Japan’s Government Pension Investment Fund (GPIF) – the largest pension fund in the world – implemented numerous changes in 2014, including an asset allocation shake-up and the hiring of its first chief investment officer.
A new report says the reforms will benefit the fund going forward. From Chief Investment Officer magazine:
A report jointly published by Cerulli Associates and the Nomura Research Institute (NRI) stated that the reforms to the ¥130.9 trillion ($1.1 trillion) pension, announced by its management team earlier this year, would help it become “more dynamic.”
“In terms of hiring, the GPIF will not be shackled by low salaries and will be better positioned to recruit top-notch talent,” said Yoon Ng, Asia research director at Cerulli Associates. “This will add more quality to its external manager selection processes.”
“With public pension fund reforms in place, the GPIF… may show a stronger tendency to hire managers with highly distinctive investment strategies that are differentiated from and relatively uncorrelated with other companies’ strategies,” the report offered.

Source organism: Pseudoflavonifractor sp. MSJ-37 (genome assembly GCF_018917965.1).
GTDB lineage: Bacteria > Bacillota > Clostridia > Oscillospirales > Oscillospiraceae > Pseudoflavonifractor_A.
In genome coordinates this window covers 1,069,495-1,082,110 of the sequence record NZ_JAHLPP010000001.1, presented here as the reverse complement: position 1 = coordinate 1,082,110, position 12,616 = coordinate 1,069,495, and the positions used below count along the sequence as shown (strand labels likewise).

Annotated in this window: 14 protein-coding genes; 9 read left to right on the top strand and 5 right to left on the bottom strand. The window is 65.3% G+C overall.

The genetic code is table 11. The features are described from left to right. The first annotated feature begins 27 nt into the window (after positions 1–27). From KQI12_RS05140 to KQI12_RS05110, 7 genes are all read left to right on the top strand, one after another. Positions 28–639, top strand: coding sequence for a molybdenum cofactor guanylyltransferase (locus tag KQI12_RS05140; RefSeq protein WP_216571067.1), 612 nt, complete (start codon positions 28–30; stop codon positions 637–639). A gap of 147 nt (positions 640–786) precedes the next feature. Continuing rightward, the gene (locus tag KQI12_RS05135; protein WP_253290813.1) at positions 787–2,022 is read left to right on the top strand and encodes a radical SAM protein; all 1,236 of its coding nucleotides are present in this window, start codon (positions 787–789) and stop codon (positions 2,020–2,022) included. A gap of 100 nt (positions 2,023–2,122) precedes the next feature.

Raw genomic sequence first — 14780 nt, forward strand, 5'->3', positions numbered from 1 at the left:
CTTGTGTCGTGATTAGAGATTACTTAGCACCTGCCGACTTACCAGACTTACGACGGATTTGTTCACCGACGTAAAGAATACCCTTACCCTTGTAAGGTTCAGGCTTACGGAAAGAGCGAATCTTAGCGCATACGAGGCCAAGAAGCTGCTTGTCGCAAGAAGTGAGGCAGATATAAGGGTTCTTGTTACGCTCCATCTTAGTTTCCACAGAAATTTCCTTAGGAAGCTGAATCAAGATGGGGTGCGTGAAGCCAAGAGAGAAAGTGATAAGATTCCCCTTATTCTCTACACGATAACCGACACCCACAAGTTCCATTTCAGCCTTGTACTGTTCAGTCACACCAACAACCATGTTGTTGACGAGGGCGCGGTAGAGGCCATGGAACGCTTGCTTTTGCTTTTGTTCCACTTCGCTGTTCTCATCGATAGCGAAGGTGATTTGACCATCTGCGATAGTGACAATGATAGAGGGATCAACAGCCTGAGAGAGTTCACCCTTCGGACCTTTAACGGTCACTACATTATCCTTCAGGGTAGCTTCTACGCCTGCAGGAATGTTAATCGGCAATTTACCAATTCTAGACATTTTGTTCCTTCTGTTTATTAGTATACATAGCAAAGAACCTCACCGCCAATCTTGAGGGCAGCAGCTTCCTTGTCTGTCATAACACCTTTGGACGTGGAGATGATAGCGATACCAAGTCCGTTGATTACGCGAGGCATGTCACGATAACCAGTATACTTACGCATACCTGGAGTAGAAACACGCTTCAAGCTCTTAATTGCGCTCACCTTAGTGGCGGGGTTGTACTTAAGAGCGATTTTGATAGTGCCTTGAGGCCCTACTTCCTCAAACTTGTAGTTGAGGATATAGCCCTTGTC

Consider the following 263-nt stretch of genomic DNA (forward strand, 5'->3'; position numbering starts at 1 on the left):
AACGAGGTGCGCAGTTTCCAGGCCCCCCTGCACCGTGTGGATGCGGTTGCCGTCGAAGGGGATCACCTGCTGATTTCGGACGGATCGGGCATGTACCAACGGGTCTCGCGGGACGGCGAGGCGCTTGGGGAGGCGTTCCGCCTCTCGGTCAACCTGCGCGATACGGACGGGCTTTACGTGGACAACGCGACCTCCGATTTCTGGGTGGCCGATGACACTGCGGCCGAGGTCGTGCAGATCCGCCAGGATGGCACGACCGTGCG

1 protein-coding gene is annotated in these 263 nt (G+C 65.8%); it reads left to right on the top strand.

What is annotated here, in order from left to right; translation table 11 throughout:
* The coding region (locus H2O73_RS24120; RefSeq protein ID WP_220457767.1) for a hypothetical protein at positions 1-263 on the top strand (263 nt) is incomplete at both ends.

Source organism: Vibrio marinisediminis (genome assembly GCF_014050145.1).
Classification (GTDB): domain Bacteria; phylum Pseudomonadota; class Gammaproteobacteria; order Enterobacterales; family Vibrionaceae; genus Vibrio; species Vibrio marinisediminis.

Atsuo Urakabe, a senior researcher at NRI, said the new asset allocation would push the GPIF to hire managers with “highly distinctive investment strategies” that can offer uncorrelated performance, as it seeks to achieve a higher annual return.
Cerulli’s report said Japanese pension funds had been “bogged down by ultra-conservative investment policy requirements” but pointed to the GPIF’s reforms as an indication that other pensions in the country could revise their asset allocations, diversify, upgrade risk management, and reform governance.
As well as identifying external managers, Cerulli’s research paper predicted that Japanese public pension funds outside of GPIF may seek to build up their in-house expertise.
“In the long run, this will help to bring their costs down and lead to some insourcing of assets that had previously been farmed out to be managed,” the report said.
The GPIF manages $1.1 trillion in assets.
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